Charity Calls for Help to Direct Future Tinnitus Research
|Author: JennyPearce||Published: 21st December 2011 16:13|
The British Tinnitus Association (BTA), in partnership with the National Institute of Health Research (NIHR) National Biomedical Research Unit in Hearing (NBRUH), is leading on a project to identify what the important research questions about tinnitus are. Following an initial briefing meeting for the James Lind Alliance Tinnitus Priority Setting Partnership (PSP), held in London earlier this month, the BTA is now calling on clinicians and members of the public who experience tinnitus, or those with an interest in tinnitus, to get involved.
The charity needs as many people as possible to take part in the survey, where their questions about tinnitus treatments can be shared. The survey can be completed either online at www.surveymonkey.com/s/JLAtinnitus or via a downloadable version which can be found at www.tinnitus.org.uk/jla-tinnitus-survey.
The Tinnitus PSP aims to allow patients and clinicians to have an input in research priorities and uncertainties in the treatment of tinnitus. Questions submitted by patients and clinicians, via the survey, will help to direct future tinnitus research as they will be considered and prioritised. In the future, research/reviews can then be targeted at what is considered to be deemed the highest priority.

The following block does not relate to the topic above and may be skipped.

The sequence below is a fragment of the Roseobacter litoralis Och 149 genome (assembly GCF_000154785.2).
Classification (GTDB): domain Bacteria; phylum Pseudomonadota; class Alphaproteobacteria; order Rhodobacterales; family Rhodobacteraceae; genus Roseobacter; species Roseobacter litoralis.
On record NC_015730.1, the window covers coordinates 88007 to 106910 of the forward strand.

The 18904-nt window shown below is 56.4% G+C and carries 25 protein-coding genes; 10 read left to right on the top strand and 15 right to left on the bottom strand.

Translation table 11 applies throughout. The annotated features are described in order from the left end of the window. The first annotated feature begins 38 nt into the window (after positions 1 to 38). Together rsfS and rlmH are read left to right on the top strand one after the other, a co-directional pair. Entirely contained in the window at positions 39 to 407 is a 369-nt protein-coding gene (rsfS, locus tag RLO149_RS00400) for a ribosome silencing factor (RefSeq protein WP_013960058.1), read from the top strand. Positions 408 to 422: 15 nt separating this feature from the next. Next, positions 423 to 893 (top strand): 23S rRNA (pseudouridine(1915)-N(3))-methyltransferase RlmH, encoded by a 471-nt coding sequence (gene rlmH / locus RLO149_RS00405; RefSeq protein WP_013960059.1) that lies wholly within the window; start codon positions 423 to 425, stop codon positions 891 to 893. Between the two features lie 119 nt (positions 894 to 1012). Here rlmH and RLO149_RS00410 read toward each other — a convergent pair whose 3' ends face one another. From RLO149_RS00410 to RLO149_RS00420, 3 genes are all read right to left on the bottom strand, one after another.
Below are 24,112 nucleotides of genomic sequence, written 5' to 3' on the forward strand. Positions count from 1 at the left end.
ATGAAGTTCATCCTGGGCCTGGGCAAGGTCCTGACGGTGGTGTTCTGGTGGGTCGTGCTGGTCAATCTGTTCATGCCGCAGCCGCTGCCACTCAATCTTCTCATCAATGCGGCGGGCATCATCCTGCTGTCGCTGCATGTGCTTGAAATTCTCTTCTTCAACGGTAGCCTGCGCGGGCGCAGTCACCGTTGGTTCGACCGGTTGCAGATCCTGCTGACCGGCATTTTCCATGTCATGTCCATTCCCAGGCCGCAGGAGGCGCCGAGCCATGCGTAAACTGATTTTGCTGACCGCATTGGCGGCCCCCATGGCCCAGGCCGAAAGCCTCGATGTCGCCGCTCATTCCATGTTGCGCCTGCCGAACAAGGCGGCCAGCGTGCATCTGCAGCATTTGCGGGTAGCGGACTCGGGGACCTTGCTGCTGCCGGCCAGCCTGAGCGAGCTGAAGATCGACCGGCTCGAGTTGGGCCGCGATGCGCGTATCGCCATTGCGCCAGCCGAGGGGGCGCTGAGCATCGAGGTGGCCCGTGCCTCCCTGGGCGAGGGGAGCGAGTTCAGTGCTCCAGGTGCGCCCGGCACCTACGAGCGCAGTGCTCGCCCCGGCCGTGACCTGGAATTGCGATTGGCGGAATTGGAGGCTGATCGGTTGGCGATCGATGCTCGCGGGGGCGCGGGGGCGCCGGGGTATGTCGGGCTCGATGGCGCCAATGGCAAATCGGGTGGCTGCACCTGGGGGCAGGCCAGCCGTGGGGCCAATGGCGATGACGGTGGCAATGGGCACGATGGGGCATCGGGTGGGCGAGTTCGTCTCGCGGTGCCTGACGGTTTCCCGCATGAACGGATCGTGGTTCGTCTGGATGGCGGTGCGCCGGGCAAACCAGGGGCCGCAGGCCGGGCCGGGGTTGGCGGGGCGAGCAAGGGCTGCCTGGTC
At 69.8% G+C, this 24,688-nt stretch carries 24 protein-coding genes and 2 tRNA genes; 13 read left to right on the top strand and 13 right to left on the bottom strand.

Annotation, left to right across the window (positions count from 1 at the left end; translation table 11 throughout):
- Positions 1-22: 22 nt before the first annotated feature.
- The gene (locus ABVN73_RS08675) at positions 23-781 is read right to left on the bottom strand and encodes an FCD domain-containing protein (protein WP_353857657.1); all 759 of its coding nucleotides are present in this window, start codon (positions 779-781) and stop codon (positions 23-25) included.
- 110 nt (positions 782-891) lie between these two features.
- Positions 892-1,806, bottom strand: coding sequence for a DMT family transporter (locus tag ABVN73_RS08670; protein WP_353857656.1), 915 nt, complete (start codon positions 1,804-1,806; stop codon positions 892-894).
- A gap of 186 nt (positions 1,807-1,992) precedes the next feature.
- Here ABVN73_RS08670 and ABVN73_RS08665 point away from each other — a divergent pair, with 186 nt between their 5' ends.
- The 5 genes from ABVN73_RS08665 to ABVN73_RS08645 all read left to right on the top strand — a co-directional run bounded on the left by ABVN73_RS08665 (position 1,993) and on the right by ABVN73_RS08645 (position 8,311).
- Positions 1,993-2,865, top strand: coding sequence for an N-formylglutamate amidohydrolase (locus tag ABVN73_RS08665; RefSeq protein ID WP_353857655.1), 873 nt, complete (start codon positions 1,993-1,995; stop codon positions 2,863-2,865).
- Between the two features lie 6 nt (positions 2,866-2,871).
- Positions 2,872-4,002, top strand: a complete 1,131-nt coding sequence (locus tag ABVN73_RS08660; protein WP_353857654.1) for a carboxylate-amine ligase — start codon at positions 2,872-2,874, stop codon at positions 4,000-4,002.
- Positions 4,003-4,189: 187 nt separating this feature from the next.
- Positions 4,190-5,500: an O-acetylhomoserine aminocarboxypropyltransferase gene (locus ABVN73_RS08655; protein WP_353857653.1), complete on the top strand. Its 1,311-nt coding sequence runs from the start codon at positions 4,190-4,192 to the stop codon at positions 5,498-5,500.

The project is being overseen by a Steering Group, which is being led by an independent chair from the James Lind Alliance (JLA), and will run for one year. The initial Briefing Meeting, held on 7 December, was attended by representatives of charities, companies, hospitals and services, all with an interest in tinnitus, as well as many tinnitus patients. The findings of the JLA Tinnitus Priority Setting Partnership will be released in September 2012.
For more information about the Tinnitus Priority Setting Partnership visit http://www.tinnitus.org.uk/JLA.
Not an illness or disease, tinnitus is a term that describes the sensation of hearing a noise in the absence of an external sound. The noise can have virtually any quality. Ringing, whistling, and buzzing are common, but more complex sounds may also be reported. Troublesome tinnitus can be very distressing for the affected individual, and issues may arise with sleep, concentration and mood. However, in many cases, subtle changes in people's environment can address these issues, and improve quality of life.
The BTA is an independent charity which supports thousands of people who experience tinnitus and advises medical professionals from across the world.
The British Tinnitus Association strives to be the primary source of support and information for people with tinnitus in the UK, thereby facilitating an improved quality of life. It aims to encourage prevention through its educational programme and to seek a cure for permanent head noise through a medical research programme.
The experienced team at the BTA understands the impact that tinnitus can have on the lives of those who experience tinnitus and those who live with them, so seeks to provides the most appropriate and expert advice and information free of charge - via a confidential freephone helpline on 0800 018 0527 and online at www.tinnitus.org.uk. The BTA can also post printed and audio information and advice.
Visit the BTA's Facebook page at www.facebook.com/BritishTinnitusAssociation and follow the BTA on Twitter at www.twitter.com/BritishTinnitus
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